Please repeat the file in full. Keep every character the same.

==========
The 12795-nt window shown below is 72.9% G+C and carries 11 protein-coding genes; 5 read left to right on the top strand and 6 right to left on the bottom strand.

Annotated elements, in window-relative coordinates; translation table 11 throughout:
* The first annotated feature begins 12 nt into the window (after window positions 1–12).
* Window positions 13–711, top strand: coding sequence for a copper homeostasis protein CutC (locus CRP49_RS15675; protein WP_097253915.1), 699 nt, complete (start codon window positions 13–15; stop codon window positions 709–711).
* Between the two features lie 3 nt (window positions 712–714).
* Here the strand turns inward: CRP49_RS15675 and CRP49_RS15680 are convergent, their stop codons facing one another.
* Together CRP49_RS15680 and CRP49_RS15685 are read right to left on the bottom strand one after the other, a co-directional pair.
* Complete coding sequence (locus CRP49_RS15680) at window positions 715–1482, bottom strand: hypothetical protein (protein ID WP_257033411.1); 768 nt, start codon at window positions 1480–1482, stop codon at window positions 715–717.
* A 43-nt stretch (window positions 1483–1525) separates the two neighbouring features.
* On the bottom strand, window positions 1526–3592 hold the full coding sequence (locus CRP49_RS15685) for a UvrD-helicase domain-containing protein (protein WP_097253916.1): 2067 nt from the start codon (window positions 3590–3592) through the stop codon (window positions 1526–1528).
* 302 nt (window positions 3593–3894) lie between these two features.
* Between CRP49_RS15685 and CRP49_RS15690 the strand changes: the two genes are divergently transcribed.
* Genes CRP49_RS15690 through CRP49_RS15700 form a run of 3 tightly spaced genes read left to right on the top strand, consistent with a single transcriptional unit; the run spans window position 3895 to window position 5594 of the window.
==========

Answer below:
The 12795-nt window shown below is 72.9% G+C and carries 11 protein-coding genes; 5 read left to right on the top strand and 6 right to left on the bottom strand.

Annotated elements, in window-relative coordinates; translation table 11 throughout:
* The first annotated feature begins 12 nt into the window (after window positions 1–12).
* Window positions 13–711, top strand: coding sequence for a copper homeostasis protein CutC (locus CRP49_RS15675; protein WP_097253915.1), 699 nt, complete (start codon window positions 13–15; stop codon window positions 709–711).
* Between the two features lie 3 nt (window positions 712–714).
* Here the strand turns inward: CRP49_RS15675 and CRP49_RS15680 are convergent, their stop codons facing one another.
* Together CRP49_RS15680 and CRP49_RS15685 are read right to left on the bottom strand one after the other, a co-directional pair.
* Complete coding sequence (locus CRP49_RS15680) at window positions 715–1482, bottom strand: hypothetical protein (protein ID WP_257033411.1); 768 nt, start codon at window positions 1480–1482, stop codon at window positions 715–717.
* A 43-nt stretch (window positions 1483–1525) separates the two neighbouring features.
* On the bottom strand, window positions 1526–3592 hold the full coding sequence (locus CRP49_RS15685) for a UvrD-helicase domain-containing protein (protein WP_097253916.1): 2067 nt from the start codon (window positions 3590–3592) through the stop codon (window positions 1526–1528).
* 302 nt (window positions 3593–3894) lie between these two features.
* Between CRP49_RS15685 and CRP49_RS15690 the strand changes: the two genes are divergently transcribed.
* Genes CRP49_RS15690 through CRP49_RS15700 form a run of 3 tightly spaced genes read left to right on the top strand, consistent with a single transcriptional unit; the run spans window position 3895 to window position 5594 of the window.